Urban fantasy is swallowing up speculative fiction book sales, according to a new sales chart from Tim Holman, our new favorite chart pornographer. The Orbit Books publisher says that urban fantasy now claims nearly half the SF/F bestselller list.
After having just tracked the most popular fantasy book cover art elements, Holman has turned his eye to urban fantasy's rise among speculative book genres. Using sales data from Nielsen/Bookscan, Holman shows that urban fantasy accounts for only 14 percent of the genre's titles — but it claimed 45 percent of SF/F bestsellers.
This chart shows the rise of urban fantasy among fantasy (not SF/fantasy) bestsellers in the last several years:
So if a large number of urban fantasy books are outselling all other science fiction and fantasy books, but publishers are still putting out relatively few urban fantasy books, it doesn't take a marketing whiz to see what comes next. Says Holman:
The rise of urban fantasy has without any doubt been the biggest category shift within the SFF market of the last 10 years in the US...
How does this affect SFF publishers? Naturally, publishers respond to trends (and publishers tend to spend more time and energy trying to follow trends than setting them). If, for example, higher sales can be expected from an urban fantasy debut than a hard-SF debut, more publishers will be more inclined to publish more urban fantasy debuts than hard-SF debuts. More authors being published in one category will generally mean fewer authors being published in another. Particularly when the alpha category starts to dominate bestseller charts...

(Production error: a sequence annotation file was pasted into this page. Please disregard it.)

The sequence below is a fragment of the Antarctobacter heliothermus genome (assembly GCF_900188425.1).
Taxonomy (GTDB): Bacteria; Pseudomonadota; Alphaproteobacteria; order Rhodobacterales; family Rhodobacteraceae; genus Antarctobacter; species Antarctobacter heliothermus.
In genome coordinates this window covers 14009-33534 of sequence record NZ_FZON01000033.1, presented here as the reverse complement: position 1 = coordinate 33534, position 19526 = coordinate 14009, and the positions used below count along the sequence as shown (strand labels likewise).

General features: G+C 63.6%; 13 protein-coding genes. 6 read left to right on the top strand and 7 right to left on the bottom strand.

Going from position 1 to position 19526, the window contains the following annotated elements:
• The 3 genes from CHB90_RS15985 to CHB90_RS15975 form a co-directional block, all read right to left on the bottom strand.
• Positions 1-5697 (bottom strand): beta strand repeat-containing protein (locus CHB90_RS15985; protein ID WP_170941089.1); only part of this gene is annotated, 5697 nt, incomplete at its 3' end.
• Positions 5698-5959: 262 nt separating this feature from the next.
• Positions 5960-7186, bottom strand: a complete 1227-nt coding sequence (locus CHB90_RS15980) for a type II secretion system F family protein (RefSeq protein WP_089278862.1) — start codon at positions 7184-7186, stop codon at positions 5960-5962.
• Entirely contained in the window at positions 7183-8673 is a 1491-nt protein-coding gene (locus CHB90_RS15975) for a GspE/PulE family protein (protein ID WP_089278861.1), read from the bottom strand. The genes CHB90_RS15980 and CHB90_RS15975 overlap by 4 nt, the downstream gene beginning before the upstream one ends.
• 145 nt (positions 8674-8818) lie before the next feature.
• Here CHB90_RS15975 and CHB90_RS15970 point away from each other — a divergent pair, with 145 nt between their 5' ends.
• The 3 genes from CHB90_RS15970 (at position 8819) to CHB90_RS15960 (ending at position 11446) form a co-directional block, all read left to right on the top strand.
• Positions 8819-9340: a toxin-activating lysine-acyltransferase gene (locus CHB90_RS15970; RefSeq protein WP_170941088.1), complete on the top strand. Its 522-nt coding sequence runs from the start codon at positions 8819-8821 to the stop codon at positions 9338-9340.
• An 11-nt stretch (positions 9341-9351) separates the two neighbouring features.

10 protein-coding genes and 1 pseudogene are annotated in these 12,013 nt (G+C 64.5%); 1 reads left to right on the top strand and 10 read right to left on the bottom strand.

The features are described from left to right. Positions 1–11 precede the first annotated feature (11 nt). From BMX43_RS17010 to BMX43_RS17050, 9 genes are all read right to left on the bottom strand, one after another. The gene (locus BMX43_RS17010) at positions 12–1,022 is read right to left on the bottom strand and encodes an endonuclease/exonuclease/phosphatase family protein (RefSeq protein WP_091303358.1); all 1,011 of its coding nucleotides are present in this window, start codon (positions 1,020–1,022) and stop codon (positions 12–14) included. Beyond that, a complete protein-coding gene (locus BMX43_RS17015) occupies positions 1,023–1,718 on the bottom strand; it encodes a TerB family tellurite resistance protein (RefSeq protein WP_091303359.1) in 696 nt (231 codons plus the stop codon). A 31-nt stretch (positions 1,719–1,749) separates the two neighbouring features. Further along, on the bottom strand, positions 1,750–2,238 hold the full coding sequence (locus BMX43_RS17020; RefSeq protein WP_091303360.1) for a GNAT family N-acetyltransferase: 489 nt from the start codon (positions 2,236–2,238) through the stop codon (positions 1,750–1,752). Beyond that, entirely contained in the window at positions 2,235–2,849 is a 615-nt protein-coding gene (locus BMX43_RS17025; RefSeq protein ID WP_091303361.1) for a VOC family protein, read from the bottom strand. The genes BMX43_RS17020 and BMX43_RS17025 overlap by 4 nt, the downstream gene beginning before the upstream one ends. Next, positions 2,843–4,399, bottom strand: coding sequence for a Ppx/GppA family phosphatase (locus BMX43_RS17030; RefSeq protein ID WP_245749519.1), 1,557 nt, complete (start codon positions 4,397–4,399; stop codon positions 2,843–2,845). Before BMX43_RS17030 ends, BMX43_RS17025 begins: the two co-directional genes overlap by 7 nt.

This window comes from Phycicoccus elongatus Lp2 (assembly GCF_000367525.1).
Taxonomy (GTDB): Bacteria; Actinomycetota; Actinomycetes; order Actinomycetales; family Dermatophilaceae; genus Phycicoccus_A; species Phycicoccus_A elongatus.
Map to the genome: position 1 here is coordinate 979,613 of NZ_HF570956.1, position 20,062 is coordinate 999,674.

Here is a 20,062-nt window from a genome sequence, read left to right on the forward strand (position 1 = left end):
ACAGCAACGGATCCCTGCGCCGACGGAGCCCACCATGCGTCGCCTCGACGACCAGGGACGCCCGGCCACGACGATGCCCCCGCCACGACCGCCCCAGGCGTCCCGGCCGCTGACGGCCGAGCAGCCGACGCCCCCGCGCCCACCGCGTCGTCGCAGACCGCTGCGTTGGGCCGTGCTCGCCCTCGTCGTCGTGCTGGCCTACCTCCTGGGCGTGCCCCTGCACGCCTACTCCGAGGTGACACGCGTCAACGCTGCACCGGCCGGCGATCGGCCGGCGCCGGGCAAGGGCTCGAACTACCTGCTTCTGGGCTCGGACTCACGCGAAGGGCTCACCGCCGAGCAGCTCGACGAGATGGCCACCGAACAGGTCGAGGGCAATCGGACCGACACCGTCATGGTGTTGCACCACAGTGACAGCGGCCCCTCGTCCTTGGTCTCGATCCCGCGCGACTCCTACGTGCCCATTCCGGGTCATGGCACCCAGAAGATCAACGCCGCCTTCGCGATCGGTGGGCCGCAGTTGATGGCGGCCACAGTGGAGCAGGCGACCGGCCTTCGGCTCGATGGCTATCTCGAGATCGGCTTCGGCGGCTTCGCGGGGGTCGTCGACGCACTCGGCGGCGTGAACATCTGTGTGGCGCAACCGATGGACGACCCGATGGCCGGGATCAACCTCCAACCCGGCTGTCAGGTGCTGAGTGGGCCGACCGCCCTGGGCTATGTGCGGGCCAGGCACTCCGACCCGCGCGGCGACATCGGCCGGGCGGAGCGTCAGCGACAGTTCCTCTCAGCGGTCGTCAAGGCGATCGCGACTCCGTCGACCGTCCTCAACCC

It's up to individual publishers, of course, to determine the balance of their lists, and thankfully we don't all end up with the same strategy. However, publishers are still likely to reconfigure to some extent when there is a significant category shift in the market. For example, editors with expertise in the urban fantasy field are likely to be in higher demand (others less so). Why hire an editor with a brilliant publishing instinct for hard SF if hard SF only makes up 2% of the publisher's business?
Holman concludes that urban fantasy may not always be on top, and there may be another seismic shift down the line. And his company, Orbit, has made a strategic decision to focus on other types of science fiction and fantasy in addition to urban fantasy. He winds up hopeful that the rise of swords-and-skyscrapers lit is indicative of a surge of interest in speculative fiction generally. Here's hoping that these books are reaching a new audience, and might serve as a "gateway drug" to other kinds of stories that use our world as a departure point for journeys into the fantastical and the bizarre.